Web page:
Enter the characters you see below Sorry, we just need to make sure you’re not a robot. Opinions expressed by Forbes Contributors are their own. Steel has for long been the material of choice for automakers worldwide. The usage of steel has allowed automobile manufacturers to achieve how To Make Money In The Automotive Industry standards of strength and safety for their vehicles at relatively low costs vis-a-vis other materials. However, going forward the share of steel in automobile manufacturing is likely to drop, with automakers looking to comply with stringent regulations governing automobile emissions and fuel efficiency. One of the most pressing areas of concern and strategic thrust for automakers is compliance with changing regulations governing the automotive sector.
In order to tackle environmental concerns, governments both in North America and Europe have set specific targets for fuel efficiency and emissions reduction. In the EU, the target is to reduce average vehicular emissions from 130 grams of carbon dioxide per kilometer in 2015 to 95 grams of carbon dioxide per kilometer by 2021. In order to make cars more fuel efficient, manufacturers have been looking at ways to make their cars lighter. This has opened the door for other materials such as aluminum to eat away at steel’s market share.
As a result of the need to make their cars lighter, manufacturers have been incorporating a greater proportion of lighter materials such as aluminum and plastic composites in their vehicles. A case in point is Ford’s iconic F-150 pickup truck. Though this is a specific example, it is also indicative of a larger trend. In North America, average aluminum content in automobiles has increased by 44. 3 pounds per vehicle between 2012 and 2015, as compared to an increase of 10 pounds per vehicle between 2010 and 2012. Since aluminum is a lighter metal than steel, the increase in terms of volume of aluminum used in an average automobile is a better reflection of the increase in the scope of application of the metal.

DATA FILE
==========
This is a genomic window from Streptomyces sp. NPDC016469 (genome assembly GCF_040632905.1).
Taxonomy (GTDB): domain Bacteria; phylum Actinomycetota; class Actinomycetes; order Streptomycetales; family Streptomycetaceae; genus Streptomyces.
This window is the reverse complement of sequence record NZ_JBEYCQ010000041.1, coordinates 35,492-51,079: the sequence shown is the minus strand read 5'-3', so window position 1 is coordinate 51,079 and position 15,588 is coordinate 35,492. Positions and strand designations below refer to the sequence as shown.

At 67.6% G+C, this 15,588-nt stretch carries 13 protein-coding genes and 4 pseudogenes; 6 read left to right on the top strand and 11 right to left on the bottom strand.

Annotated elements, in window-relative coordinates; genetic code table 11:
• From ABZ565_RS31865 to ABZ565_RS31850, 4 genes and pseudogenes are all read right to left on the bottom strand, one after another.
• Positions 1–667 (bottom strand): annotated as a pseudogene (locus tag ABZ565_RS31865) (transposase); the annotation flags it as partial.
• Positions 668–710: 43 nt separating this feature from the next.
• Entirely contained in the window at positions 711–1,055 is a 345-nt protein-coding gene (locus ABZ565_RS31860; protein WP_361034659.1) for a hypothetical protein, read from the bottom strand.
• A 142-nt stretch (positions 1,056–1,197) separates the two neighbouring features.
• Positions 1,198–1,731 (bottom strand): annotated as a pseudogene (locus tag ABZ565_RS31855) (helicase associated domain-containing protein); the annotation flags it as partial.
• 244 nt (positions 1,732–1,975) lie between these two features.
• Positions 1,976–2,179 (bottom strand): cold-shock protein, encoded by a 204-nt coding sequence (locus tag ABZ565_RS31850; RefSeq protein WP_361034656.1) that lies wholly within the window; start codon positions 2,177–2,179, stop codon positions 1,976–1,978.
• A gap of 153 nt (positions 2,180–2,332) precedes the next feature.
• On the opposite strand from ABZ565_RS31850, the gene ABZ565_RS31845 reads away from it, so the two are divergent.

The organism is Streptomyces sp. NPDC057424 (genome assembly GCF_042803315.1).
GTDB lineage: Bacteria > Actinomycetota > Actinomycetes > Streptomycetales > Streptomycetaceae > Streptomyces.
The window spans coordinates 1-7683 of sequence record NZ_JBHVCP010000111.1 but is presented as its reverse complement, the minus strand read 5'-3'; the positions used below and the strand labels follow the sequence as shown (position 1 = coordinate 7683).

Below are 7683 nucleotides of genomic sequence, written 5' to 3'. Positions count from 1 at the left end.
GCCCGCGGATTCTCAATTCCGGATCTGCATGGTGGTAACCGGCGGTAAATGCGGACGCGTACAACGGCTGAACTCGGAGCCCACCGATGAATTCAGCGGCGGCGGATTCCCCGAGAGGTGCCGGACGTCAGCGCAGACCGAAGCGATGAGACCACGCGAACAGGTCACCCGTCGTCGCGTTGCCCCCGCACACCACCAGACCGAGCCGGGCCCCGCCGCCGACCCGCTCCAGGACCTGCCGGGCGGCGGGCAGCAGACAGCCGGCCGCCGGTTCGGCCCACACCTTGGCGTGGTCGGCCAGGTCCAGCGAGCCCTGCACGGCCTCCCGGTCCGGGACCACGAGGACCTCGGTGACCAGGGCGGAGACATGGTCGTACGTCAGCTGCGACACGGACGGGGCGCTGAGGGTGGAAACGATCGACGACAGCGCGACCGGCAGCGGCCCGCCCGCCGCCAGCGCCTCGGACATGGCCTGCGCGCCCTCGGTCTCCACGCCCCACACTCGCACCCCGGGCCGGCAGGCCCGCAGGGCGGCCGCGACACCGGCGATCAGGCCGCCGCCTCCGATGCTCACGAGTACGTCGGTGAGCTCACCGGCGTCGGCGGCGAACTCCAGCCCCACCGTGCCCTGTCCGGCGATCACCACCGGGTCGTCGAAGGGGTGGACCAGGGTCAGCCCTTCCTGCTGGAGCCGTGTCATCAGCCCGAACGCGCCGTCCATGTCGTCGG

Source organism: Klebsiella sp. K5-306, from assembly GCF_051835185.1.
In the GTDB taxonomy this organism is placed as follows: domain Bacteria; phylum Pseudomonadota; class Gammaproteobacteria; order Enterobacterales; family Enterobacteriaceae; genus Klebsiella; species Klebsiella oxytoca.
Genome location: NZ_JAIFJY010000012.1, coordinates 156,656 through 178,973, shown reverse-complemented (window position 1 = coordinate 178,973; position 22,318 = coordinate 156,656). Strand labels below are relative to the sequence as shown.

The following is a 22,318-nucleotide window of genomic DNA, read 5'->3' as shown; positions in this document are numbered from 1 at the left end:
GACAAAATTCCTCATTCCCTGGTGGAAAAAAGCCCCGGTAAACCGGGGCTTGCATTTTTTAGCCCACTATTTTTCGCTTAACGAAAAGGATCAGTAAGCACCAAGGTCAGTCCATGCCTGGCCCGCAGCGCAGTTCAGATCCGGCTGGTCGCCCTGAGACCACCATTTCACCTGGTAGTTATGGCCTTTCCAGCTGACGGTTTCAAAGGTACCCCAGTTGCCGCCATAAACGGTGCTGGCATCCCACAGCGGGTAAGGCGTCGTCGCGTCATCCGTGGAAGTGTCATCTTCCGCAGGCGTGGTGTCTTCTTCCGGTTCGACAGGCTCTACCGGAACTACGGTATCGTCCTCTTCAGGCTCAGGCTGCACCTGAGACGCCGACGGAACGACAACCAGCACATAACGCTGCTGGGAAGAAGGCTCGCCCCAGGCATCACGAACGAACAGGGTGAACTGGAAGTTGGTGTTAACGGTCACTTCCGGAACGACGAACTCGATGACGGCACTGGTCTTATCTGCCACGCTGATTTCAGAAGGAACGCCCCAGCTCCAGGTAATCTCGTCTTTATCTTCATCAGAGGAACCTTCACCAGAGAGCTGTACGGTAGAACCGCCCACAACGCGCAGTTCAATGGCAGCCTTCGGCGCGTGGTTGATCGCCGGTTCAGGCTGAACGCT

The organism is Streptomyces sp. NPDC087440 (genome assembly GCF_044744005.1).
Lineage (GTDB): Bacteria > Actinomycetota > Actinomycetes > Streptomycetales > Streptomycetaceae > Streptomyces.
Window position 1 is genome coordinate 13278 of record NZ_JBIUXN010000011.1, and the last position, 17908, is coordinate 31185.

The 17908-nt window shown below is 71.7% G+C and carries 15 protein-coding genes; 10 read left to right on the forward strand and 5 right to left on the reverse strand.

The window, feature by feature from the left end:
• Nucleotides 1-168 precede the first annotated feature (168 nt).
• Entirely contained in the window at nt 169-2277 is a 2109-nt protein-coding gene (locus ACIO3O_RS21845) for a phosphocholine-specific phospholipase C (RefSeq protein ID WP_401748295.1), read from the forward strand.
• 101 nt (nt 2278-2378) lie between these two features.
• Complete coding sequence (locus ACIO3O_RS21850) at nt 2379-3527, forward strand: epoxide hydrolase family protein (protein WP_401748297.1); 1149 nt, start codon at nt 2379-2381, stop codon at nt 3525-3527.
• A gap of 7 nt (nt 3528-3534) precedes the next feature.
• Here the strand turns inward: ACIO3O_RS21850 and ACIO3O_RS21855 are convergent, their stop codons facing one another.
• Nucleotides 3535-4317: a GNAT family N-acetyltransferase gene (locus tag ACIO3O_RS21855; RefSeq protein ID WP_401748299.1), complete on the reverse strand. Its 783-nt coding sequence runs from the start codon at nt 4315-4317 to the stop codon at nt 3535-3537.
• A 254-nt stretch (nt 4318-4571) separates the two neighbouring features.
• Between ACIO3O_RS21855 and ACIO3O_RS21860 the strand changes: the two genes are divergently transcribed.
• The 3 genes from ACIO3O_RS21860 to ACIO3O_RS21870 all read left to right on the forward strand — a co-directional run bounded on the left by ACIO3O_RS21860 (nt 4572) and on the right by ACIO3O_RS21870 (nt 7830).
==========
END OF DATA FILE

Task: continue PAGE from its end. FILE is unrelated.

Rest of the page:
Given the favorable regulatory environment, the scope of aluminum as a material used in automobile manufacturing is certainly set to increase. However, aluminum is a much more expensive metal than steel. Similarly, other lighter materials such as manganese and plastic composites are even more expensive. Thus, there is a trade-off between weight reduction and an increase in costs. There is an opportunity for new materials which balance low cost with weight reduction. Steel are investing heavily to produce advanced high-strength steels, in order to maintain steel’s position as the material of choice for the automotive industry.